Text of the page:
On the other hand, it is reported that LTG administration along with the estrogen-containing hormonal contraceptives reduces the serum LTG concentration. Hence the dose has to be increased when administered with such contraceptives to maintain its level of action . In addition, increased estrogen level induces FSH and secretes progesterone and testosterone by feedback control process thereby lengthening the gestational period. Although progesterone and testosterone levels were not measured in dams, the increased gestational length observed in our study of rats who administered LTG at lower doses may be due to impaired luteolysis and increased progesterone levels.
Earlier studies have shown that blockade of GABA-A receptor in rat brain induces hyperexcitability/anxiolytic behaviour in elevated plus maze [30, 31]. Progesterone and estrogen induce anxiolytic behaviour in C57BL/6 female mice . Further, estrogen suppresses GABA-A receptor expression thereby slowing down the GABA mediated inhibition . In the present study, the observed decrease in GABA-A expression and hyperactivation behaviour (as evidenced by the elevated plus maze and open field test) may be due to the overactivation of G-protein-coupled receptor 30 (GPR30) by estrogen hormone in the female offspring. Put together, the observations showed that the anxiolytic behaviour in female offspring but not the male may be due to the defect in GABA-A expression and also the alterations in GPR30 mediated estrogen secretion.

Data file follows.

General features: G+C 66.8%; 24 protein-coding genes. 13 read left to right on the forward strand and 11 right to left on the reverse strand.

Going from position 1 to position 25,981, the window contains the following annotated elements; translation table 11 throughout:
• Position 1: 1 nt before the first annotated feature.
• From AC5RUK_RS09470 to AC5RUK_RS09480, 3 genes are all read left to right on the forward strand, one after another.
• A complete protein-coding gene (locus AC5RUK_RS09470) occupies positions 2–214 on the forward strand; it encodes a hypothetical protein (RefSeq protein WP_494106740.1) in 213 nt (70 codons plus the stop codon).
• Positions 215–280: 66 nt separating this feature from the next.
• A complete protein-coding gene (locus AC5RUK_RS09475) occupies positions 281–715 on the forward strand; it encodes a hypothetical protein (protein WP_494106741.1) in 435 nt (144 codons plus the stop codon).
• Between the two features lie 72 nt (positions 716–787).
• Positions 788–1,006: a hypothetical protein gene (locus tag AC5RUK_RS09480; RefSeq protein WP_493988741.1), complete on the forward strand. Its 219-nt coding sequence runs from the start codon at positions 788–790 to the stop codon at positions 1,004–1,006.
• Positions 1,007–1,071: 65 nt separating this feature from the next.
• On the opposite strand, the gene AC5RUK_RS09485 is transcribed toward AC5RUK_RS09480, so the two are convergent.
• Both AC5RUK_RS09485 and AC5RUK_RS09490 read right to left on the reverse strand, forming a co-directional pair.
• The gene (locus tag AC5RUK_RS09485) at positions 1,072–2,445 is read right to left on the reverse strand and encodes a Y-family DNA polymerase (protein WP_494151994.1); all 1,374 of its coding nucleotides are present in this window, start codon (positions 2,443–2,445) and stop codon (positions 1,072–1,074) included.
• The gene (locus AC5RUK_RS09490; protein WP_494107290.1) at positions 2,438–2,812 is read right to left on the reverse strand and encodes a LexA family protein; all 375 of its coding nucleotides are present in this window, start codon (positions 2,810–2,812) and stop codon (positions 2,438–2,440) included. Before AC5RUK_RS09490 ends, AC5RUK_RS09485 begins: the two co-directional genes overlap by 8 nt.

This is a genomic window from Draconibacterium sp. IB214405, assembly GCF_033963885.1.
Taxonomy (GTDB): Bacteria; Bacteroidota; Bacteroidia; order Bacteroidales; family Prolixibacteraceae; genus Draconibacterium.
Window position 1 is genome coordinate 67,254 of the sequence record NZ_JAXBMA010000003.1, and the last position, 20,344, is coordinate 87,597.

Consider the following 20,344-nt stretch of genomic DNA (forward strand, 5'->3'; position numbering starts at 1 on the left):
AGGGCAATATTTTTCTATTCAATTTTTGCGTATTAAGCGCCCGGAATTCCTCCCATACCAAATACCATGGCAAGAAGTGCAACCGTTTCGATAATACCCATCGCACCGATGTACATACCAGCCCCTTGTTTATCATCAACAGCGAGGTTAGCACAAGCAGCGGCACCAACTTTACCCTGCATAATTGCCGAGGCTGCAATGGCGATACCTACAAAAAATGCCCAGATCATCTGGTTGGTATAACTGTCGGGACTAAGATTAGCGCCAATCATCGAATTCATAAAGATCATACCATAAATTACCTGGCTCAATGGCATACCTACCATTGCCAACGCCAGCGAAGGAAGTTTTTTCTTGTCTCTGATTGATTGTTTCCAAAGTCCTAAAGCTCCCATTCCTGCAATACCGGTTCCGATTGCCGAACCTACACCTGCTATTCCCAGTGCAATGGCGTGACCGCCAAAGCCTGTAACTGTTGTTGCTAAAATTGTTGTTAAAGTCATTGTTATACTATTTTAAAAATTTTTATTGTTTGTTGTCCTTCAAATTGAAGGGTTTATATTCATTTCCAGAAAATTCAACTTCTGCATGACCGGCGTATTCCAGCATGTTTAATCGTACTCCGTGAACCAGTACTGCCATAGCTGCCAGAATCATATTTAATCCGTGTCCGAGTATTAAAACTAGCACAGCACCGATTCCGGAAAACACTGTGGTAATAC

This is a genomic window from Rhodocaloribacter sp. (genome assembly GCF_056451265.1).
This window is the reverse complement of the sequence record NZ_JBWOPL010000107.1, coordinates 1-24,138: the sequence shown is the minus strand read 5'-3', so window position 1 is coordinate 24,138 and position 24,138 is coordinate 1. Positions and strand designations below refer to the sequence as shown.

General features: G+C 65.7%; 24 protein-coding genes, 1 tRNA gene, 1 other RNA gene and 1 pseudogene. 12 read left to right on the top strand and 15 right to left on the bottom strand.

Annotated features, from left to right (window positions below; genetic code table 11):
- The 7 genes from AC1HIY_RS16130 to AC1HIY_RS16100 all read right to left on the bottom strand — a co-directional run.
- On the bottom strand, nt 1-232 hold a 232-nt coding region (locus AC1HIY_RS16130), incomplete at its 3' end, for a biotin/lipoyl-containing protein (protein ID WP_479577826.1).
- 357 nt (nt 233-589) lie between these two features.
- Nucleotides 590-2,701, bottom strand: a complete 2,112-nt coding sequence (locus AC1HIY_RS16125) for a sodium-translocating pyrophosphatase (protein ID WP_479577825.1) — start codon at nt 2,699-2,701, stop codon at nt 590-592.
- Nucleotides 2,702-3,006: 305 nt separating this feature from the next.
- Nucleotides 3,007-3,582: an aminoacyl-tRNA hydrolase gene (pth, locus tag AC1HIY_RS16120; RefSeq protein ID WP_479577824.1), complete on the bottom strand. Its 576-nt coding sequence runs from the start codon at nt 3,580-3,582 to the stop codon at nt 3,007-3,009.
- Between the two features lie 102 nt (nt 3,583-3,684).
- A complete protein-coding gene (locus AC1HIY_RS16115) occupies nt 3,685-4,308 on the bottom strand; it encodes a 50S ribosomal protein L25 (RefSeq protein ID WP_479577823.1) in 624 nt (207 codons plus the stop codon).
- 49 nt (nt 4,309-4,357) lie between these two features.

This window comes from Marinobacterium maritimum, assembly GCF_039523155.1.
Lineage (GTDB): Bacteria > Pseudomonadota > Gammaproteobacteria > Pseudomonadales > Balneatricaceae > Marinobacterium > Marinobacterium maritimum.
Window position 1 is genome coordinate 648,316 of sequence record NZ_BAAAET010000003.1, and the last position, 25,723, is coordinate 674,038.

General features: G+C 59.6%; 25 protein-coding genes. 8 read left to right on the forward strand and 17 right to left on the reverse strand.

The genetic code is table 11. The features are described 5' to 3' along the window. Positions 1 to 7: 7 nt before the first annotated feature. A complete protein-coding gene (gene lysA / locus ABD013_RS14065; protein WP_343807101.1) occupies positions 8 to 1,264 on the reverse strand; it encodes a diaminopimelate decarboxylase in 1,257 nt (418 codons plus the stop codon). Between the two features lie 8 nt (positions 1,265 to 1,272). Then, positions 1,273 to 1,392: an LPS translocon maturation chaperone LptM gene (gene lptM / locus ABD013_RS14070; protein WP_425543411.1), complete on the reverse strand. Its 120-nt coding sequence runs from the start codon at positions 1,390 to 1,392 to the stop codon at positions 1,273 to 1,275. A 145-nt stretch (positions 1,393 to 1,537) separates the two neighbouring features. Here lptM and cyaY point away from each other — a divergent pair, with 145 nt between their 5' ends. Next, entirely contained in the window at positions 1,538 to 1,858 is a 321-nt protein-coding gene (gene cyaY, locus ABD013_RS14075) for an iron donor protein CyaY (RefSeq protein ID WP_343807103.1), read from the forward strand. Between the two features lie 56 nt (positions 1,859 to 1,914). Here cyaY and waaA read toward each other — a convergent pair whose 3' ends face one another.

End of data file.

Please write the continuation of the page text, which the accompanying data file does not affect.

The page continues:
In conclusion, the present study demonstrates the potential untoward effects of LTG in pregnant rats and also its influence on the postnatal development and gender based differential behavioural effects in offspring. Our lab is further investigating the mechanisms and reason for these untoward effects so as to utilise the therapeutic benefits of LTG in a safer way.
|GABA-A:||γ-Aminobutyric acid A receptor|
|GABA-B:||γ-Aminobutyric acid B receptor|
|IAEC:||Institutional Animal Ethics Committee|
|RT-PCR:||Reverse transcriptase polymerase chain reaction|
|SEM:||Standard error of mean|
|FSH:||Follicle stimulating hormone|
|GPR30:||G-protein-coupled receptor 30.|
Conflict of Interests
The authors declare no conflict of interests.
The authors thank Drugs and Pharmaceutical Division, Department of Science and Technology, Govt. of India, for funding the project. Authors express their sincere thanks to Prof. Dr. S. Thanikachalam, Director, Centre for Toxicology and Developmental Research (CEFT), Sri Ramachandra University (SRU), for providing the facilities to carry out the project. Authors extend their thanks to all technical and nontechnical staff of CEFT-SRU, Chennai, for their help during conduct of the experiment.